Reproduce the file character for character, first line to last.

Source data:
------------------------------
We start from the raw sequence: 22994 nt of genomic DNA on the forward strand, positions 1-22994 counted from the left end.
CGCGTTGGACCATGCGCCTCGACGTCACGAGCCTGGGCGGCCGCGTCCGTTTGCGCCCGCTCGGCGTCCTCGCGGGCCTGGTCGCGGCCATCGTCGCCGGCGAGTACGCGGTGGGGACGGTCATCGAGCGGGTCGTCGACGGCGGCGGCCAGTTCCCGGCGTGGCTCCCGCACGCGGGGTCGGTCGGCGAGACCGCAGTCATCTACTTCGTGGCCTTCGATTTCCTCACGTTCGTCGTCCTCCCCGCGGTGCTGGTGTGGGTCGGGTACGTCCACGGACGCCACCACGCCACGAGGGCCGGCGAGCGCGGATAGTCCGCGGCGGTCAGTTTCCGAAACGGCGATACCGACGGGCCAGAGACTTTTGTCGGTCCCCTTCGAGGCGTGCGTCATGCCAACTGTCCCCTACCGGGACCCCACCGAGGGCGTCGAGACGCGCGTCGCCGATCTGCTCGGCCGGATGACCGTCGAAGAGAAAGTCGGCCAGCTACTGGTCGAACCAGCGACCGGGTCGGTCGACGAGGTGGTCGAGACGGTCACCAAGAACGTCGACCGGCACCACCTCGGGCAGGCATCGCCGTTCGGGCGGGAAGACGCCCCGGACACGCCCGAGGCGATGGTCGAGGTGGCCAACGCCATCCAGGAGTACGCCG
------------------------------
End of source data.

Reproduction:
We start from the raw sequence: 22994 nt of genomic DNA on the forward strand, positions 1-22994 counted from the left end.
CGCGTTGGACCATGCGCCTCGACGTCACGAGCCTGGGCGGCCGCGTCCGTTTGCGCCCGCTCGGCGTCCTCGCGGGCCTGGTCGCGGCCATCGTCGCCGGCGAGTACGCGGTGGGGACGGTCATCGAGCGGGTCGTCGACGGCGGCGGCCAGTTCCCGGCGTGGCTCCCGCACGCGGGGTCGGTCGGCGAGACCGCAGTCATCTACTTCGTGGCCTTCGATTTCCTCACGTTCGTCGTCCTCCCCGCGGTGCTGGTGTGGGTCGGGTACGTCCACGGACGCCACCACGCCACGAGGGCCGGCGAGCGCGGATAGTCCGCGGCGGTCAGTTTCCGAAACGGCGATACCGACGGGCCAGAGACTTTTGTCGGTCCCCTTCGAGGCGTGCGTCATGCCAACTGTCCCCTACCGGGACCCCACCGAGGGCGTCGAGACGCGCGTCGCCGATCTGCTCGGCCGGATGACCGTCGAAGAGAAAGTCGGCCAGCTACTGGTCGAACCAGCGACCGGGTCGGTCGACGAGGTGGTCGAGACGGTCACCAAGAACGTCGACCGGCACCACCTCGGGCAGGCATCGCCGTTCGGGCGGGAAGACGCCCCGGACACGCCCGAGGCGATGGTCGAGGTGGCCAACGCCATCCAGGAGTACGCCG